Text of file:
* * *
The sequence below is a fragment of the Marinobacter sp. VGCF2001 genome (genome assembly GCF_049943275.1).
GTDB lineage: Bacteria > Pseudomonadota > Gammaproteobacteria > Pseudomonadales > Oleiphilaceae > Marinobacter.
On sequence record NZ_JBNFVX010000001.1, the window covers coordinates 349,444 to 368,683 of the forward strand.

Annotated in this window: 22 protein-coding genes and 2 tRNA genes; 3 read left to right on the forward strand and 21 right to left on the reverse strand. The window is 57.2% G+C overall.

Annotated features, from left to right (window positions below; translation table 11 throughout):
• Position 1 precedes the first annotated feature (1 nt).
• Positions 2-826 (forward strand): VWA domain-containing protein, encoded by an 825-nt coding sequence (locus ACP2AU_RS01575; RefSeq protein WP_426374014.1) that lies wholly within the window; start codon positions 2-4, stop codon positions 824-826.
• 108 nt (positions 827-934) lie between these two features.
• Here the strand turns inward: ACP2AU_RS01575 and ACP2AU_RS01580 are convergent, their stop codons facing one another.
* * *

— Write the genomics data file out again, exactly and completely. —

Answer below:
The sequence below is a fragment of the Marinobacter sp. VGCF2001 genome (genome assembly GCF_049943275.1).
GTDB lineage: Bacteria > Pseudomonadota > Gammaproteobacteria > Pseudomonadales > Oleiphilaceae > Marinobacter.
On sequence record NZ_JBNFVX010000001.1, the window covers coordinates 349,444 to 368,683 of the forward strand.

Annotated in this window: 22 protein-coding genes and 2 tRNA genes; 3 read left to right on the forward strand and 21 right to left on the reverse strand. The window is 57.2% G+C overall.

Annotated features, from left to right (window positions below; translation table 11 throughout):
• Position 1 precedes the first annotated feature (1 nt).
• Positions 2-826 (forward strand): VWA domain-containing protein, encoded by an 825-nt coding sequence (locus ACP2AU_RS01575; RefSeq protein WP_426374014.1) that lies wholly within the window; start codon positions 2-4, stop codon positions 824-826.
• 108 nt (positions 827-934) lie between these two features.
• Here the strand turns inward: ACP2AU_RS01575 and ACP2AU_RS01580 are convergent, their stop codons facing one another.